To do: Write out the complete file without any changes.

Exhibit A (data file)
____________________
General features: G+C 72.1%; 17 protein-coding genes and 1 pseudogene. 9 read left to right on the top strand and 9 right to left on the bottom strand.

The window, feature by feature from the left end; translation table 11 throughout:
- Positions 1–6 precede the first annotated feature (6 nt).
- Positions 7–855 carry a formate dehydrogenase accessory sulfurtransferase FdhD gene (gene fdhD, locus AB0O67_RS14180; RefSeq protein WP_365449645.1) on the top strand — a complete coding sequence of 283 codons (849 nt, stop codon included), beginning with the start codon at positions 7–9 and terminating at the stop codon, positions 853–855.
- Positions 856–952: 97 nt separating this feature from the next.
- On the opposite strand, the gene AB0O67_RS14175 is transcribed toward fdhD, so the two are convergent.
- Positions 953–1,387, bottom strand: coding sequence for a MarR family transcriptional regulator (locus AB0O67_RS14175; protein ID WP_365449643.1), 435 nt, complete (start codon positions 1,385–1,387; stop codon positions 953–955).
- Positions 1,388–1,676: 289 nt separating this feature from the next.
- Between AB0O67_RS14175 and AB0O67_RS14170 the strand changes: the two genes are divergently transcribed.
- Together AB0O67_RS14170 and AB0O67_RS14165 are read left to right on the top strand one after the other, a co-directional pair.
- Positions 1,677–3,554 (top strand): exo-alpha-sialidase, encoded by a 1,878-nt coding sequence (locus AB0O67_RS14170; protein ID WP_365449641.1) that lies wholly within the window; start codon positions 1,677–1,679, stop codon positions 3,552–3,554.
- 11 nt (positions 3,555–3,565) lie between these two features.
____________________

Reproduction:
General features: G+C 72.1%; 17 protein-coding genes and 1 pseudogene. 9 read left to right on the top strand and 9 right to left on the bottom strand.

The window, feature by feature from the left end; translation table 11 throughout:
- Positions 1–6 precede the first annotated feature (6 nt).
- Positions 7–855 carry a formate dehydrogenase accessory sulfurtransferase FdhD gene (gene fdhD, locus AB0O67_RS14180; RefSeq protein WP_365449645.1) on the top strand — a complete coding sequence of 283 codons (849 nt, stop codon included), beginning with the start codon at positions 7–9 and terminating at the stop codon, positions 853–855.
- Positions 856–952: 97 nt separating this feature from the next.
- On the opposite strand, the gene AB0O67_RS14175 is transcribed toward fdhD, so the two are convergent.
- Positions 953–1,387, bottom strand: coding sequence for a MarR family transcriptional regulator (locus AB0O67_RS14175; protein ID WP_365449643.1), 435 nt, complete (start codon positions 1,385–1,387; stop codon positions 953–955).
- Positions 1,388–1,676: 289 nt separating this feature from the next.
- Between AB0O67_RS14175 and AB0O67_RS14170 the strand changes: the two genes are divergently transcribed.
- Together AB0O67_RS14170 and AB0O67_RS14165 are read left to right on the top strand one after the other, a co-directional pair.
- Positions 1,677–3,554 (top strand): exo-alpha-sialidase, encoded by a 1,878-nt coding sequence (locus AB0O67_RS14170; protein ID WP_365449641.1) that lies wholly within the window; start codon positions 1,677–1,679, stop codon positions 3,552–3,554.
- 11 nt (positions 3,555–3,565) lie between these two features.